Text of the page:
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Group and particle velocities

  • Thread starter phyzmatix
  • Start date
  • #1

Homework Statement

In relativistic wave mechanics the dispersion relation for an electron of velocity [tex]v=\frac{\hbar k}{m}[/tex] is given by [tex]\frac{\omega ^2}{c^2}=k^2 + \frac{m^2 c^2}{\hbar ^2}[/tex] where c is the velocity of light, m is the electron mass (considered constant at a given velocity) [tex]\hbar=\frac{h}{2\pi}[/tex] and h is Planck's constant.

Show that the product of the group and particle velocities is [tex]c^2[/tex]

Homework Equations


The Attempt at a Solution

From the dispersion relation I got

[tex]\frac{\omega ^2}{c^2}=k^2 + \frac{m^2 c^2}{\hbar ^2}[/tex]
[tex]\omega = c\sqrt{k^2 + \frac{m^2c^2}{\hbar ^2}}[/tex]

so that


[tex]v_g=\frac{d}{dk}(c\sqrt{k^2 + \frac{m^2c^2}{\hbar ^2}})[/tex]

[tex]v_g=\frac{ck}{\sqrt{k^2 + \frac{m^2c^2}{\hbar ^2}}}[/tex]

But this answer, multiplied with the particle velocity will obviously not give c^2. What am I missing?


Answers and Replies

  • #2
Anybody? :smile:
  • #3
you got the same problem as me. I did notice that the particle velosity was the velosity about equilibrim position not through the medium (cant remember the page no. Waves and Vibrations). but I didnt get much further. also try wikipedia
  • #4
Try using implicit differentiation on your dispersion relation:

\frac{2 \omega}{c^2} d\omega = 2 k \dk
\Rightarrow \frac{d\omega} {dk} \frac{\omega}{k} = c^2

[tex] d\omega/dk[/tex] is the group velocity and [tex] \omega/k [/tex] is the phase velocity. The product of the two is [tex] c^2 [/tex].
  • #5
Ye gods! I have a bite! :biggrin:

Thank you kindly for the reply gravityandlev, but I'm afraid you'll have to dumb it down for me a bit please. I'm not sure I follow... :confused:
  • #6
Sorry. I gave a quick, unhelpful reply, and it had a typo in it to boot.

I meant that you could start with your relation between frequency [tex] \omega [/tex] and wavevector [tex] k [/tex] (which we usually call the "dispersion relation"):
\frac{\omega ^2}{c^2}=k^2 + \frac{m^2 c^2}{\hbar ^2}

and do an implicit differentiation (http://en.wikipedia.org/wiki/Implicit_differentiation#Implicit_differentiation). That's where you take the derivative of all terms containing [tex] \omega [/tex] with respect to [tex] \omega [/tex] and all terms containing [tex] k [/tex] with respect to [tex] k [/tex].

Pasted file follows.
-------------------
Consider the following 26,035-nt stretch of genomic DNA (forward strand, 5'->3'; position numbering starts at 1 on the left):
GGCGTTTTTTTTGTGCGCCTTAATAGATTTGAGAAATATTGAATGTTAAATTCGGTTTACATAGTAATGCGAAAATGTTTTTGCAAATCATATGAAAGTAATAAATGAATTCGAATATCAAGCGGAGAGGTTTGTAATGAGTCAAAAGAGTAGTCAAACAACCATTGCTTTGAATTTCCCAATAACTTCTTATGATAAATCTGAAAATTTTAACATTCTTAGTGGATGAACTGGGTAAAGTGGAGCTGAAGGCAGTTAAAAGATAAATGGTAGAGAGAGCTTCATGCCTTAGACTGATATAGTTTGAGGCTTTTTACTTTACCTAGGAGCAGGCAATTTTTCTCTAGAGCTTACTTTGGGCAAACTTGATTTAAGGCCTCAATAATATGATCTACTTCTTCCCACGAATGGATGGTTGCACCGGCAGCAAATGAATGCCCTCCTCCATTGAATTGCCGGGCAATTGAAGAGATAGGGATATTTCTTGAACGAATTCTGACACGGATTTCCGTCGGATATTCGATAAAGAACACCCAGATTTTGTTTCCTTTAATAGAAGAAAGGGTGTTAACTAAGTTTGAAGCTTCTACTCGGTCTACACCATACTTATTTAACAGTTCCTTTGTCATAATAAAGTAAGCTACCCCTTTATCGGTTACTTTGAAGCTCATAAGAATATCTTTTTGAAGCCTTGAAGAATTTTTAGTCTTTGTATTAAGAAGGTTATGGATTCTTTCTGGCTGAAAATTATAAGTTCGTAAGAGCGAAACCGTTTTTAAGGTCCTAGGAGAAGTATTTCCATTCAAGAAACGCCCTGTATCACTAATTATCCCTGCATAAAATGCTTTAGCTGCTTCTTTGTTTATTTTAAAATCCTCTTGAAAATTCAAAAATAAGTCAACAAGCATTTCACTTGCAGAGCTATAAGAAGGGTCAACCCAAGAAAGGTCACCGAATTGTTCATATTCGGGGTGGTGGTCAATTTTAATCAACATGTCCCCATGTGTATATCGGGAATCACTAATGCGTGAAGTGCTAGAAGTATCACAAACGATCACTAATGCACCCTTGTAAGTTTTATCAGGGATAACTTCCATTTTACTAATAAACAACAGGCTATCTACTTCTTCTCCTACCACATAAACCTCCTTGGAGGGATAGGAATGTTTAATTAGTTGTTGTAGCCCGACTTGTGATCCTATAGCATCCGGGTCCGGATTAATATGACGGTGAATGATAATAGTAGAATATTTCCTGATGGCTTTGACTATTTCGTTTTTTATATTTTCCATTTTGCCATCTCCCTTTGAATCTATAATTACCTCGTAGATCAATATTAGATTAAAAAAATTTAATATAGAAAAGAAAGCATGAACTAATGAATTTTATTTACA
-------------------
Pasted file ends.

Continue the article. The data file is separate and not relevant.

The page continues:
That way [tex] \omega^2 [/tex] becomes [tex] 2 \omega d\omega [/tex] and [tex] k^2 [/tex] becomes [tex] 2 k dk [/tex]. The constant term [tex] \frac{m^2 c^2}{\hbar ^2} [/tex] does not contribute to the derivative.

So implicit differentiation of your dispersion relation gives
\frac{2 \omega}{c^2} d\omega = 2 k dk

and you can rearrange to get
\Rightarrow \frac{d\omega} {dk} \frac{\omega}{k} = c^2 .

The quantity [tex] d\omega/dk [/tex] is your group velocity. The term [tex] \omega/k [/tex] is called the "phase velocity". It is the velocity at which a single wave of frequency [tex] \omega [/tex] and wave vector [tex] k [/tex] would propagate. So in this case you interpret it as the particle velocity.
  • #7
Thank you so much for your help! I would never have got this from my textbook alone...

Two last questions though if I may:

1. Does this mean that the part "...an electron of velocity [tex]v=\frac{\hbar k}{m}[/tex]" really contributes nothing to the question?

2. How would the particle velocity as derived by your method be related to this given electron velocity?
  • #8
The phrasing of the question actually seems a little wrong to me. Generally what we call the "group velocity" actually IS the velocity a particle would move at.

The expression [tex] v = \hbar k/m [/tex] is only true in the non-relativistic limit (take your expression above for [tex] v_g [/tex] and consider the limit [tex] \hbar^2 k^2 << m^2 c^2 [/tex]).
  • #9
Cheers for the help gravityandlev! Have a great day!

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